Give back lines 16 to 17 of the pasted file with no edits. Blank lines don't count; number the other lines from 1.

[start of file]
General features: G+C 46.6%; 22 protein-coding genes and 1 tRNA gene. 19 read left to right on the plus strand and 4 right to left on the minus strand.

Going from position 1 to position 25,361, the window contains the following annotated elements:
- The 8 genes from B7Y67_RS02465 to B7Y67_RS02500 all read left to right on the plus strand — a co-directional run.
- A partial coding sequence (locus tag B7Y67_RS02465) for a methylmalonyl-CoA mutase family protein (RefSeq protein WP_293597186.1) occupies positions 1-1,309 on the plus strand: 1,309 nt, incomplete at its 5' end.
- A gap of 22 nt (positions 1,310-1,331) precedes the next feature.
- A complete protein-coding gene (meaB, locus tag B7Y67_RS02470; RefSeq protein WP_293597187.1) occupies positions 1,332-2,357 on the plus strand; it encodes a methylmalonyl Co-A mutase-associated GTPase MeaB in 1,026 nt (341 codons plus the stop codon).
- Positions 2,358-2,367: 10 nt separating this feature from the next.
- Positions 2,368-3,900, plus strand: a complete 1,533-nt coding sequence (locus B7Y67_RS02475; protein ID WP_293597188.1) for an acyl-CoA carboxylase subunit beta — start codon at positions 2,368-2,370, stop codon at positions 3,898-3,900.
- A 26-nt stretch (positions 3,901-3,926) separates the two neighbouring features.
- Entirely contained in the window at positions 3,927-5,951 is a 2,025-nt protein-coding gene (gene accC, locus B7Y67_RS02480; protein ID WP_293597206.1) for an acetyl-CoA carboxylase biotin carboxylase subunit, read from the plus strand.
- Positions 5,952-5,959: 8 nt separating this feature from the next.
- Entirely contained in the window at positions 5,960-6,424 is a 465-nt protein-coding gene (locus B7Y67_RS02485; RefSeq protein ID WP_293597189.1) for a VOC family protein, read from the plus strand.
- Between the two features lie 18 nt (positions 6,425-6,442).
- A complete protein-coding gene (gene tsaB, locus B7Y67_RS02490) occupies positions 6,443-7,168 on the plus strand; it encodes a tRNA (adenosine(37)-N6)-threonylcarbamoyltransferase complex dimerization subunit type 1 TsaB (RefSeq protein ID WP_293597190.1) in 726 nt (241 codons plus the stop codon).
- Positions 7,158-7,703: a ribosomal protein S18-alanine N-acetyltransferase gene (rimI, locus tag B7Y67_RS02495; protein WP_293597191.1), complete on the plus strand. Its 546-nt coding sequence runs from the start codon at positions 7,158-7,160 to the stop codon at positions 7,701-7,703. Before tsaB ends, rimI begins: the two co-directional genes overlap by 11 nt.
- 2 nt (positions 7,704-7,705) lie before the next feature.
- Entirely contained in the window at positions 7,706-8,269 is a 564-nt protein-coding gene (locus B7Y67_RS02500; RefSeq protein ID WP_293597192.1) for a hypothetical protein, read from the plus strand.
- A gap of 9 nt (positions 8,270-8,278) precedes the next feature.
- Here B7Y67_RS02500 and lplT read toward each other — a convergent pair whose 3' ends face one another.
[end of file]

- 2 nt (positions 7,704-7,705) lie before the next feature.
- Entirely contained in the window at positions 7,706-8,269 is a 564-nt protein-coding gene (locus B7Y67_RS02500; RefSeq protein ID WP_293597192.1) for a hypothetical protein, read from the plus strand.